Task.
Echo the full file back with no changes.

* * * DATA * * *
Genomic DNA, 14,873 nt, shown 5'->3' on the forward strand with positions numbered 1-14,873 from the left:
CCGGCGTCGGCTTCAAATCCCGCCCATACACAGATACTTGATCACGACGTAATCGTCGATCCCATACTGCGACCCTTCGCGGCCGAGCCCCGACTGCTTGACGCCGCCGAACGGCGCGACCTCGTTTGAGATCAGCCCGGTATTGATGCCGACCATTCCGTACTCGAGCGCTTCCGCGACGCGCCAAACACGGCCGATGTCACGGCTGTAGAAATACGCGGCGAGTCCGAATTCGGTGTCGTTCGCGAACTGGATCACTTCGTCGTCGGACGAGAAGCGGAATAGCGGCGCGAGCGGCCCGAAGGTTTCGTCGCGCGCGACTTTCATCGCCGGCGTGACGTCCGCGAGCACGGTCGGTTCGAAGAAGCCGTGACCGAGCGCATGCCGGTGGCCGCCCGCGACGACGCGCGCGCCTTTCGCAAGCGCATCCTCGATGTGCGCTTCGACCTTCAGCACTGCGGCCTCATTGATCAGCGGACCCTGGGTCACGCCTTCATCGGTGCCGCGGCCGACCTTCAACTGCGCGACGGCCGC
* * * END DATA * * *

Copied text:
Genomic DNA, 14,873 nt, shown 5'->3' on the forward strand with positions numbered 1-14,873 from the left:
CCGGCGTCGGCTTCAAATCCCGCCCATACACAGATACTTGATCACGACGTAATCGTCGATCCCATACTGCGACCCTTCGCGGCCGAGCCCCGACTGCTTGACGCCGCCGAACGGCGCGACCTCGTTTGAGATCAGCCCGGTATTGATGCCGACCATTCCGTACTCGAGCGCTTCCGCGACGCGCCAAACACGGCCGATGTCACGGCTGTAGAAATACGCGGCGAGTCCGAATTCGGTGTCGTTCGCGAACTGGATCACTTCGTCGTCGGACGAGAAGCGGAATAGCGGCGCGAGCGGCCCGAAGGTTTCGTCGCGCGCGACTTTCATCGCCGGCGTGACGTCCGCGAGCACGGTCGGTTCGAAGAAGCCGTGACCGAGCGCATGCCGGTGGCCGCCCGCGACGACGCGCGCGCCTTTCGCAAGCGCATCCTCGATGTGCGCTTCGACCTTCAGCACTGCGGCCTCATTGATCAGCGGACCCTGGGTCACGCCTTCATCGGTGCCGCGGCCGACCTTCAACTGCGCGACGGCCGC